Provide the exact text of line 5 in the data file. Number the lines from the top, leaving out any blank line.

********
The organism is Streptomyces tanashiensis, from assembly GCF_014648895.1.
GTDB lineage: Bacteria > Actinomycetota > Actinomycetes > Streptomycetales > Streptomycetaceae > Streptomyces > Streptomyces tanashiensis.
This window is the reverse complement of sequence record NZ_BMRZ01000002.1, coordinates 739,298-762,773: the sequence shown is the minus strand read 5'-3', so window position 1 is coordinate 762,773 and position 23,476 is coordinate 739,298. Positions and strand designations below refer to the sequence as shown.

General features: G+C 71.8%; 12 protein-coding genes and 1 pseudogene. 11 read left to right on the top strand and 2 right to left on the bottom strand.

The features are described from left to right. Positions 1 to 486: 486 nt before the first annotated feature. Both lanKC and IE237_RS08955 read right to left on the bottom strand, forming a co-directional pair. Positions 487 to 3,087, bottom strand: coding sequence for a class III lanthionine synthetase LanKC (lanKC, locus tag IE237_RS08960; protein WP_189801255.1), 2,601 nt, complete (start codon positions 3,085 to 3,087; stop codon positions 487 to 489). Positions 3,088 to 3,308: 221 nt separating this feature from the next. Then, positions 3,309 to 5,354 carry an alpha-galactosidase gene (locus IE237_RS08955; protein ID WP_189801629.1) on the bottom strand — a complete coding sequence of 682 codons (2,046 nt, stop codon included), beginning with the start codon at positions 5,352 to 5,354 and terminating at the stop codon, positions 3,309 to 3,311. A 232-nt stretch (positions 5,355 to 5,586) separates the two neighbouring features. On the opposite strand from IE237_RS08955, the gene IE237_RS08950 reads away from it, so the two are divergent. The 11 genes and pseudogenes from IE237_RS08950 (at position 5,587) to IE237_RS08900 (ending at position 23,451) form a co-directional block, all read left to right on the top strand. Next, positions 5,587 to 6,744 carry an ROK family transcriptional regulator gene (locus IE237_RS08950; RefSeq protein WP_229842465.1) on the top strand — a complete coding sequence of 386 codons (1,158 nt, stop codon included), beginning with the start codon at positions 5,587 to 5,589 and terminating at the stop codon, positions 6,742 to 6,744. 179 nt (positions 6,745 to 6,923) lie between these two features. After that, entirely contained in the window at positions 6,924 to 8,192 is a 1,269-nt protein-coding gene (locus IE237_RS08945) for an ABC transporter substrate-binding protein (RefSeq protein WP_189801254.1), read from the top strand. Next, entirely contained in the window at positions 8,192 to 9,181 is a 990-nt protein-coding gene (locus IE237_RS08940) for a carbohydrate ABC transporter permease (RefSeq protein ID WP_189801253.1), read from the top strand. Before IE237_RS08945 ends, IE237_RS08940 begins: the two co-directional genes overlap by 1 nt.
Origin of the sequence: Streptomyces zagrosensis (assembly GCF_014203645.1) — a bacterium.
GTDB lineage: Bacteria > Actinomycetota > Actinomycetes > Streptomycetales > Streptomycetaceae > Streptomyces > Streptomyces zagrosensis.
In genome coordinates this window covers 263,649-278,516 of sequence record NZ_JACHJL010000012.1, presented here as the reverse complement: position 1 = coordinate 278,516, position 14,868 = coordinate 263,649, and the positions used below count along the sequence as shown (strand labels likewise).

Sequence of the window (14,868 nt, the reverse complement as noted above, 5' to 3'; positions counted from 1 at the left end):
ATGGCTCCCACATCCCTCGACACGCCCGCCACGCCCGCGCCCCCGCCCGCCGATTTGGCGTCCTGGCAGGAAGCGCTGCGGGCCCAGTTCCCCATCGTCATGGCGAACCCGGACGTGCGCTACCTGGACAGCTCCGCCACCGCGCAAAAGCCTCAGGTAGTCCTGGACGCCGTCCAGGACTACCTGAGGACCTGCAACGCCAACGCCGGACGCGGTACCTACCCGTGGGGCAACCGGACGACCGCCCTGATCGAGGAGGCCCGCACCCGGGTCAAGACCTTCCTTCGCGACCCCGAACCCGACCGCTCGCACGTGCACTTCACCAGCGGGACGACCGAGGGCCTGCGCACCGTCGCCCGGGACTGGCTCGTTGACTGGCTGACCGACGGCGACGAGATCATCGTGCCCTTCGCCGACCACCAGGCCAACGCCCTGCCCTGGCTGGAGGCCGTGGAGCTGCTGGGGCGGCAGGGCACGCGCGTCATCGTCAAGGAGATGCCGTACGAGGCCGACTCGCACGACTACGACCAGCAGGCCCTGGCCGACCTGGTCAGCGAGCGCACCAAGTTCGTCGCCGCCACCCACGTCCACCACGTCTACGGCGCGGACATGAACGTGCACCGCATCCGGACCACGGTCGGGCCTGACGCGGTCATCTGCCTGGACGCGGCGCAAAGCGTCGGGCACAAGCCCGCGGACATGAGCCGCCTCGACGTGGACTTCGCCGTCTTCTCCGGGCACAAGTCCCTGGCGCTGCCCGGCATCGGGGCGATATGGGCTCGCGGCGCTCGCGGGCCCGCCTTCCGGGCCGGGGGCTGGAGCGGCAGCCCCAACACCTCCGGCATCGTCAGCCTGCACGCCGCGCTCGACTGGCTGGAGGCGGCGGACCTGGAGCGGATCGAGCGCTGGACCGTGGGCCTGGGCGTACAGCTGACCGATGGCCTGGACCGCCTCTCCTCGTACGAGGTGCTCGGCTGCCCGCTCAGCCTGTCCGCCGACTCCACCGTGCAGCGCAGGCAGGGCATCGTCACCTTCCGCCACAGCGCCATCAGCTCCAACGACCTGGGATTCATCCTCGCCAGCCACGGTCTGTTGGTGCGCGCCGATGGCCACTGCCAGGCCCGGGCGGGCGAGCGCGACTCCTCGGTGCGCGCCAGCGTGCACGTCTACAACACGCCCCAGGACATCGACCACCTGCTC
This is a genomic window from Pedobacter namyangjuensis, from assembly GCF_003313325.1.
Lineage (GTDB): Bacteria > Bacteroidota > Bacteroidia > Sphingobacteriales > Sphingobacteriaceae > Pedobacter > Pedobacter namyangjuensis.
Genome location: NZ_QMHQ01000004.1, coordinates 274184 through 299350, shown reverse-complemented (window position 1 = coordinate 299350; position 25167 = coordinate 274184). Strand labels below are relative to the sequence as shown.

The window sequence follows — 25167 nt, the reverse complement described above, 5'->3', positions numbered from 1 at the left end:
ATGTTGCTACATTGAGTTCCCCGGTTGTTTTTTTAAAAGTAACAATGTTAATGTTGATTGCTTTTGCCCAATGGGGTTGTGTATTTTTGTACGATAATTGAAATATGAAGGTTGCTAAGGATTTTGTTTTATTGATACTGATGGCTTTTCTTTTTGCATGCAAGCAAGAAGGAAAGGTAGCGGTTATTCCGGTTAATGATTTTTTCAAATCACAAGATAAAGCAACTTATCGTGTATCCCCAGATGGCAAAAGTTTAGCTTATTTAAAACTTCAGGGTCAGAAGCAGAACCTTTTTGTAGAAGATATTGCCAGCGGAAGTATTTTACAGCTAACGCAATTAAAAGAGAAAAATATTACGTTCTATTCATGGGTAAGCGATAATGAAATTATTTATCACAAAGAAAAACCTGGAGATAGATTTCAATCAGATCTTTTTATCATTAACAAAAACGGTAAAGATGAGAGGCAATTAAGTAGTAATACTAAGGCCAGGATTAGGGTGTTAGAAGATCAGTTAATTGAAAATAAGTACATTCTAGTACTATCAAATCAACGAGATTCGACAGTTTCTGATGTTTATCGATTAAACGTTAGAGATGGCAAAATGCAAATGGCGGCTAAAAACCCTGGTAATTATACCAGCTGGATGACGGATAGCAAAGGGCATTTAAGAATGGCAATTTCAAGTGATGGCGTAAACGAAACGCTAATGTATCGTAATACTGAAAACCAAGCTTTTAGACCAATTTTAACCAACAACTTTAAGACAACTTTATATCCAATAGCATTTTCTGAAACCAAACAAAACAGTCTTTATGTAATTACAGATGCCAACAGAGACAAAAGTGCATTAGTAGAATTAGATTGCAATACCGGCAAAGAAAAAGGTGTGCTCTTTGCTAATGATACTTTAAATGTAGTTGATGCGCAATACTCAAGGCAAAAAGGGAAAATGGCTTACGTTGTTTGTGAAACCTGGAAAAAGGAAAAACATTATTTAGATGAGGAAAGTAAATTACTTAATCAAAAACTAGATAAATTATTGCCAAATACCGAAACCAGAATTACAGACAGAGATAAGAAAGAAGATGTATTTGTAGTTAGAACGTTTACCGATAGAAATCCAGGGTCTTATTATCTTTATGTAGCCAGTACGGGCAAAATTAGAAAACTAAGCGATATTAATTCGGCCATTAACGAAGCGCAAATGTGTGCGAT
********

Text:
The features are described from left to right. Positions 1 to 486: 486 nt before the first annotated feature. Both lanKC and IE237_RS08955 read right to left on the bottom strand, forming a co-directional pair. Positions 487 to 3,087, bottom strand: coding sequence for a class III lanthionine synthetase LanKC (lanKC, locus tag IE237_RS08960; protein WP_189801255.1), 2,601 nt, complete (start codon positions 3,085 to 3,087; stop codon positions 487 to 489). Positions 3,088 to 3,308: 221 nt separating this feature from the next. Then, positions 3,309 to 5,354 carry an alpha-galactosidase gene (locus IE237_RS08955; protein ID WP_189801629.1) on the bottom strand — a complete coding sequence of 682 codons (2,046 nt, stop codon included), beginning with the start codon at positions 5,352 to 5,354 and terminating at the stop codon, positions 3,309 to 3,311. A 232-nt stretch (positions 5,355 to 5,586) separates the two neighbouring features. On the opposite strand from IE237_RS08955, the gene IE237_RS08950 reads away from it, so the two are divergent. The 11 genes and pseudogenes from IE237_RS08950 (at position 5,587) to IE237_RS08900 (ending at position 23,451) form a co-directional block, all read left to right on the top strand. Next, positions 5,587 to 6,744 carry an ROK family transcriptional regulator gene (locus IE237_RS08950; RefSeq protein WP_229842465.1) on the top strand — a complete coding sequence of 386 codons (1,158 nt, stop codon included), beginning with the start codon at positions 5,587 to 5,589 and terminating at the stop codon, positions 6,742 to 6,744. 179 nt (positions 6,745 to 6,923) lie between these two features. After that, entirely contained in the window at positions 6,924 to 8,192 is a 1,269-nt protein-coding gene (locus IE237_RS08945) for an ABC transporter substrate-binding protein (RefSeq protein WP_189801254.1), read from the top strand. Next, entirely contained in the window at positions 8,192 to 9,181 is a 990-nt protein-coding gene (locus IE237_RS08940) for a carbohydrate ABC transporter permease (RefSeq protein ID WP_189801253.1), read from the top strand. Before IE237_RS08945 ends, IE237_RS08940 begins: the two co-directional genes overlap by 1 nt.